But what problems do workers in insecure and casual types of experience? Answers are provided by a new TUC report, written by researchers from the Work, Organisation and Employment Relations Research Centre (WOERRC) at the University of Sheffield and the University of Greenwich.
The report includes an analysis of representative survey data from Wave 6 of the Understanding Society survey (USoC), which was undertaken in 2015 and covered almost 20,000 employees. By analysing the survey data, the researchers were able to discover the consequences of insecurity for workers’ job autonomy, wellbeing and hours of work.
The report shows that casual workers differ from workers with permanent and fixed-term contracts in a number of ways. Disproportionate numbers of casual workers are young people and work in elementary jobs. Casual workers are also more likely to self-identify as ‘non-white’: the percentage of workers who identified as ‘non-white’ in casual jobs was, at 16 per cent, double the percentage identifying as non-white in permanent and fixed-term jobs.
Workers in casual employment also differ from other workers in terms of the times at which they work. A relatively large percentage of workers in casual employment (12 per cent) have no regular pattern of work; compared to workers in permanent and fixed-term posts, they are more likely to work only in the evenings; and they are less likely to work during the day.
In addition, weekend working, while widespread across all types of employment status, is most common for workers in casual employment. These patterns of work appear to have consequences for workers’ wellbeing. The report shows that workers without regular hours of work are more likely to experience anxiety. In addition, low employment security and weekend working are associated with higher levels of anxiety as well as depression.
Compared to workers in permanent and fixed-term jobs, workers in casual employment are more likely to feel that they have no say over the tasks associated with their jobs, the pace of their work and how they perform it. Perhaps unsurprisingly, they are less likely to experience job satisfaction. Casual workers are also less likely to feel satisfied with their lives. Fifty-three percent of casual worker said that they were mostly or completely satisfied with their life, compared to 59 per cent of workers with a permanent contract and 56 percent of workers with a fixed-term contract.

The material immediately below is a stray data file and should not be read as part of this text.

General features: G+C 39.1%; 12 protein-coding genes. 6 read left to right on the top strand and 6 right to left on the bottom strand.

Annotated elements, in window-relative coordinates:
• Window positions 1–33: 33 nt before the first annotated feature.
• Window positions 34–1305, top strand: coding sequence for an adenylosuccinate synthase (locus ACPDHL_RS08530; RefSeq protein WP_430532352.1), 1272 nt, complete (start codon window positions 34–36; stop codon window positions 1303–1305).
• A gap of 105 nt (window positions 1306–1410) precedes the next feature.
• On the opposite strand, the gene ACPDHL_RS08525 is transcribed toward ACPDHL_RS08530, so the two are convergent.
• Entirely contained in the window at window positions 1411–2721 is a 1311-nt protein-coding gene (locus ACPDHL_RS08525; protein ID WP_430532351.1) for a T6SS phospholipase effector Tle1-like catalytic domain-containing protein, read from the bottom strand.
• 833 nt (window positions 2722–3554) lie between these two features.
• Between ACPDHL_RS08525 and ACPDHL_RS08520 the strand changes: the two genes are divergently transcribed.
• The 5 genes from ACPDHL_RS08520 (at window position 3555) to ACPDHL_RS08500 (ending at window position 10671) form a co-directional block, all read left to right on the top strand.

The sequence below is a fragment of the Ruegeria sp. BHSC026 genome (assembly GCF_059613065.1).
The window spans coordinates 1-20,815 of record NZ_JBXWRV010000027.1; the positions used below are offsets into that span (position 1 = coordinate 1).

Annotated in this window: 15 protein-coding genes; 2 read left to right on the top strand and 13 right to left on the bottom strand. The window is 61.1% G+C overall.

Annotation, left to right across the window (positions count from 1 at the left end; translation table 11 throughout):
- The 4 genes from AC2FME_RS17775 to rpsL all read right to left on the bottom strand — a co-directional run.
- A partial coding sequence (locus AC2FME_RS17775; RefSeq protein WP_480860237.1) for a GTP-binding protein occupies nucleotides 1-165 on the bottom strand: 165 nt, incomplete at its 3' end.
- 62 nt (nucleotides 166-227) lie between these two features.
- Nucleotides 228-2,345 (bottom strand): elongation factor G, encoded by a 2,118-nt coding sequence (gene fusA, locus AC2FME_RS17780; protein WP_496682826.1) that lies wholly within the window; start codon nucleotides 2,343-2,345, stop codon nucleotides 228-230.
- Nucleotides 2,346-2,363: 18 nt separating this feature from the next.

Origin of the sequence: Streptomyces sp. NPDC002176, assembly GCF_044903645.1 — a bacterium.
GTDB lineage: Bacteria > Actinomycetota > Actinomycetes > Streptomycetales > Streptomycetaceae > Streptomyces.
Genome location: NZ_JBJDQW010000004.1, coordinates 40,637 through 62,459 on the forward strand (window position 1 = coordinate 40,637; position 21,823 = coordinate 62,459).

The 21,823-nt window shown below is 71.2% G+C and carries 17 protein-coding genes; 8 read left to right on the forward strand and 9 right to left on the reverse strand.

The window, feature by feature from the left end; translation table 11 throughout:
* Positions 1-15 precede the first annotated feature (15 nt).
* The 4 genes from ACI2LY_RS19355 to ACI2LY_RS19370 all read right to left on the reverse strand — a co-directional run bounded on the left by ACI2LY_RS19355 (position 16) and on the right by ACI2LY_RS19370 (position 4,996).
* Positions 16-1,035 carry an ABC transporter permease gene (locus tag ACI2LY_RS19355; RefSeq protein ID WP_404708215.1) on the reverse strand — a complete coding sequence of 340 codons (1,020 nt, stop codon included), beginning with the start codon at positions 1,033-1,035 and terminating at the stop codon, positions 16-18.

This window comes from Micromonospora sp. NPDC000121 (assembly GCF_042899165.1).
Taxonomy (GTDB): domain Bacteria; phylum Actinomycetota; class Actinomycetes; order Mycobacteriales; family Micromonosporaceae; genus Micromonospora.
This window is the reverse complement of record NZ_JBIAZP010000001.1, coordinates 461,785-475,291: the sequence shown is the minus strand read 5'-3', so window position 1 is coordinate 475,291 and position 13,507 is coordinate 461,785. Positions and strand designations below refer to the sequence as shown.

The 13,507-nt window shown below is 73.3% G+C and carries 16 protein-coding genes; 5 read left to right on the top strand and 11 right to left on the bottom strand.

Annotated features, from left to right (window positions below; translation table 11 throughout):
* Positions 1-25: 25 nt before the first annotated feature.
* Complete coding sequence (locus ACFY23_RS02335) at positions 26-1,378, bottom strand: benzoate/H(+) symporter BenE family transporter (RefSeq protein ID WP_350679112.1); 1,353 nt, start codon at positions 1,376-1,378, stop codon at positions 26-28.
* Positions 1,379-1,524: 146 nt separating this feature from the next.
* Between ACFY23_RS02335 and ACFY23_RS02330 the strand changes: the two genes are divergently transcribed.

Potentially, casual work can act as a stepping stone to a better job. However, it appears that this is not the case for many workers in insecure employment.
Twenty-three percent of workers in casual employment and 35 percent of those in fixed-term employment thought it likely or very likely that they would lose their job in the next 12 months. The report’s findings show that workers in casual employment were almost five times as likely to drop out of work altogether as those in permanent jobs while workers with fixed-term contracts were almost four times as likely to drop out of work.
The report’s findings suggest that women were particularly affected, being 1.5 times more likely than men to leave employment. The likelihood of leaving employment was also found to be higher for individuals who self-identified as non-white, young workers and those in elementary occupations. The findings further indicate that people in these groups had the worst prospects of securing permanent jobs.
These findings suggest that action needs to be taken on at least linked two fronts. Firstly, employers could be required to provide all of their employees with predictable hours of work and thus predictable incomes. The Taylor Review, by contrast, has proposed that employees with zero hours contracts be granted a right to request fixed hours, which places the onus on relatively powerless, vulnerable workers and provides no guarantee that their situation will improve.
Secondly, action is required to create more reliable employment entry ports and pathways, particularly for young workers. Casualisation has led to a greater number of workers facing more difficult and uncertain labour market and life transitions. Lifelong access to high quality learning opportunities might be part of the answer, but this should be coupled to policies aimed at de-casualising work.
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